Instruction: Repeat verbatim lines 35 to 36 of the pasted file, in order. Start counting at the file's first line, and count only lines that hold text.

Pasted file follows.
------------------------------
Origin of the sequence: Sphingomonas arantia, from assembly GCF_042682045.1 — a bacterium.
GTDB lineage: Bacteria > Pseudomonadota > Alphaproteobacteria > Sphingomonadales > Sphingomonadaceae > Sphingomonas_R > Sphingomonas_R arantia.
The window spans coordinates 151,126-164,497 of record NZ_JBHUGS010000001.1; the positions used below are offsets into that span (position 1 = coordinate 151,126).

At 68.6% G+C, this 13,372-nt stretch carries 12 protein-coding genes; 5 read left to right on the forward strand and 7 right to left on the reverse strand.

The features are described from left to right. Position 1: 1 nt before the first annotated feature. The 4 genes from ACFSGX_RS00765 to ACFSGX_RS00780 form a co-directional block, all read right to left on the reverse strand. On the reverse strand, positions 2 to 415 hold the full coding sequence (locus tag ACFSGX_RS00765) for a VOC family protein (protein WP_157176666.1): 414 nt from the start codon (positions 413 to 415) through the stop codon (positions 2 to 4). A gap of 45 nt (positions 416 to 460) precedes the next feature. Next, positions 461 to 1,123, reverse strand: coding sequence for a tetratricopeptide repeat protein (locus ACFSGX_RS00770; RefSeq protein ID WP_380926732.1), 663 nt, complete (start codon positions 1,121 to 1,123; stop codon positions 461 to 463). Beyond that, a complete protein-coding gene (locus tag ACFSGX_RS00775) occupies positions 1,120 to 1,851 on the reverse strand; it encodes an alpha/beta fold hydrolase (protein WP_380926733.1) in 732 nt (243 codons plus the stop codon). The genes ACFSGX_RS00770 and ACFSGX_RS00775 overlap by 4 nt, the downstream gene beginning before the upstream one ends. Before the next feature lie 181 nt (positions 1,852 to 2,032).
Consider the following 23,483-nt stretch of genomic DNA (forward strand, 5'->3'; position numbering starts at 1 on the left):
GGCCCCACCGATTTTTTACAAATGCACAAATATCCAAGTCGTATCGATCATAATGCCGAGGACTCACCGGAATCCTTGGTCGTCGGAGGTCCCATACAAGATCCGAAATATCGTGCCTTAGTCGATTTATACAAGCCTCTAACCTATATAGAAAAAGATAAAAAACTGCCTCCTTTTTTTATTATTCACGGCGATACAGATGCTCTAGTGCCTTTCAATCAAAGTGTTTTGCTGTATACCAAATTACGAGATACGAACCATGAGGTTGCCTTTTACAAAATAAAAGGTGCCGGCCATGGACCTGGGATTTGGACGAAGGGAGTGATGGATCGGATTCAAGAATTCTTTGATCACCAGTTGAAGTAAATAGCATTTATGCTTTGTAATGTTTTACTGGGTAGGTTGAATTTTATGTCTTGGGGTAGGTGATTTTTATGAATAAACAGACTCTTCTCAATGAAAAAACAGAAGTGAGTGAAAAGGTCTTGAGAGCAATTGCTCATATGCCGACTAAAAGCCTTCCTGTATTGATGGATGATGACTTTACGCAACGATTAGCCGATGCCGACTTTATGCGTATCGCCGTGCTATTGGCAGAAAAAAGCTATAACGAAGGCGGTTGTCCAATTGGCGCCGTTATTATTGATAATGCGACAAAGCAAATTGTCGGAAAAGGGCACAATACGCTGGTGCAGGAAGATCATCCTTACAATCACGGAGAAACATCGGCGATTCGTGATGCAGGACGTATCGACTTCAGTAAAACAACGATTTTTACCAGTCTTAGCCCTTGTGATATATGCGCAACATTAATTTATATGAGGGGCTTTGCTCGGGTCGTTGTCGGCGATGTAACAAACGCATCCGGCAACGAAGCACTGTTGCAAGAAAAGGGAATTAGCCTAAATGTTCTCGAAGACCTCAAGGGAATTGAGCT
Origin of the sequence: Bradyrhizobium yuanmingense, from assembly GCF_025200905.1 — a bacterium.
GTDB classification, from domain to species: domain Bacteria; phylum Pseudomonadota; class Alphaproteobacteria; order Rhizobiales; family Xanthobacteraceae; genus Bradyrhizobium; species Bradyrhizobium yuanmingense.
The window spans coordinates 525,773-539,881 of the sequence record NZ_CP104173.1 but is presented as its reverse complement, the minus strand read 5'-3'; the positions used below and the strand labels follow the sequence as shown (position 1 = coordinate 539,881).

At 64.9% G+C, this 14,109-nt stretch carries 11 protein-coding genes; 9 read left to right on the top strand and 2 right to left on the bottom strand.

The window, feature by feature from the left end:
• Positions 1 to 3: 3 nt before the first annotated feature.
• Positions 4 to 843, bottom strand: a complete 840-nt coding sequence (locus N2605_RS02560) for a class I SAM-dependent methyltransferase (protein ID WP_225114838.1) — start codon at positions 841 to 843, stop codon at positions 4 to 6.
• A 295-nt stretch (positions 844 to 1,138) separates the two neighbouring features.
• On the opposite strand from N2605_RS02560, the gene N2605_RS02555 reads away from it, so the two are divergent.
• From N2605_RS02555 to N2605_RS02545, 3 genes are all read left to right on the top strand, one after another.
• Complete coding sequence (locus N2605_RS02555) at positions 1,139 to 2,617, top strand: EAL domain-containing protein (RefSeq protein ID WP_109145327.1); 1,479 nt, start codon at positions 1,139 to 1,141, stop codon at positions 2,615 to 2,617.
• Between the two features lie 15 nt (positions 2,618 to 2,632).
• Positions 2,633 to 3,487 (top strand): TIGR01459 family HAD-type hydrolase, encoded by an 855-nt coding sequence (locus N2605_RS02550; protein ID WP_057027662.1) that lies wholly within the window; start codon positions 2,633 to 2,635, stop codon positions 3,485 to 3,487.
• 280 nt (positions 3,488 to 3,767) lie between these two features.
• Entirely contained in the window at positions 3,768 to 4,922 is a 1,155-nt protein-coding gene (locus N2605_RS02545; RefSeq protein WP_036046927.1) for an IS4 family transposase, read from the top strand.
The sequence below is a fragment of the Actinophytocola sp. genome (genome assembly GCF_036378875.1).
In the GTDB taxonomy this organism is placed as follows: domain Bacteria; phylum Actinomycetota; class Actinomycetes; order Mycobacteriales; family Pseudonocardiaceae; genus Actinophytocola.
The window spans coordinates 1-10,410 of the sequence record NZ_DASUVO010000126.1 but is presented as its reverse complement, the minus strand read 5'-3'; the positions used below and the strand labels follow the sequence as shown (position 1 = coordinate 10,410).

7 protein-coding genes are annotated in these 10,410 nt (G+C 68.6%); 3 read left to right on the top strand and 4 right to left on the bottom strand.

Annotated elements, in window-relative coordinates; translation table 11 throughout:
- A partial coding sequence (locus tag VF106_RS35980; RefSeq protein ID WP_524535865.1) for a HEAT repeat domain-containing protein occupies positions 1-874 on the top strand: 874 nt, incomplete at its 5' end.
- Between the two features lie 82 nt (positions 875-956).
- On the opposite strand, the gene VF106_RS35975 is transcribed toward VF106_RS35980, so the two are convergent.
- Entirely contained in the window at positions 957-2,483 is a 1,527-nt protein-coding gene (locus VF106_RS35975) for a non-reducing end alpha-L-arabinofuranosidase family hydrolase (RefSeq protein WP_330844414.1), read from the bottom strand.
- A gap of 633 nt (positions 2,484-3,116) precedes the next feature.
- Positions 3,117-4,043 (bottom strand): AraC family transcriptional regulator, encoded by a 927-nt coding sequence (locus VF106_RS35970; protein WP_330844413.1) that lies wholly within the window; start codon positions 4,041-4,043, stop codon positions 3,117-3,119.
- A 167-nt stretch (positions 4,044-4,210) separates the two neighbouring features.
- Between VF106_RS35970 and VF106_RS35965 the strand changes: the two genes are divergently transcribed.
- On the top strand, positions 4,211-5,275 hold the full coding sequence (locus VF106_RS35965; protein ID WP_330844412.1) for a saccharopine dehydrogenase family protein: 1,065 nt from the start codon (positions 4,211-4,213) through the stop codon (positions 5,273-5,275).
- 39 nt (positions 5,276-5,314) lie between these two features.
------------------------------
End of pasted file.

- Between VF106_RS35970 and VF106_RS35965 the strand changes: the two genes are divergently transcribed.
- On the top strand, positions 4,211-5,275 hold the full coding sequence (locus VF106_RS35965; protein ID WP_330844412.1) for a saccharopine dehydrogenase family protein: 1,065 nt from the start codon (positions 4,211-4,213) through the stop codon (positions 5,273-5,275).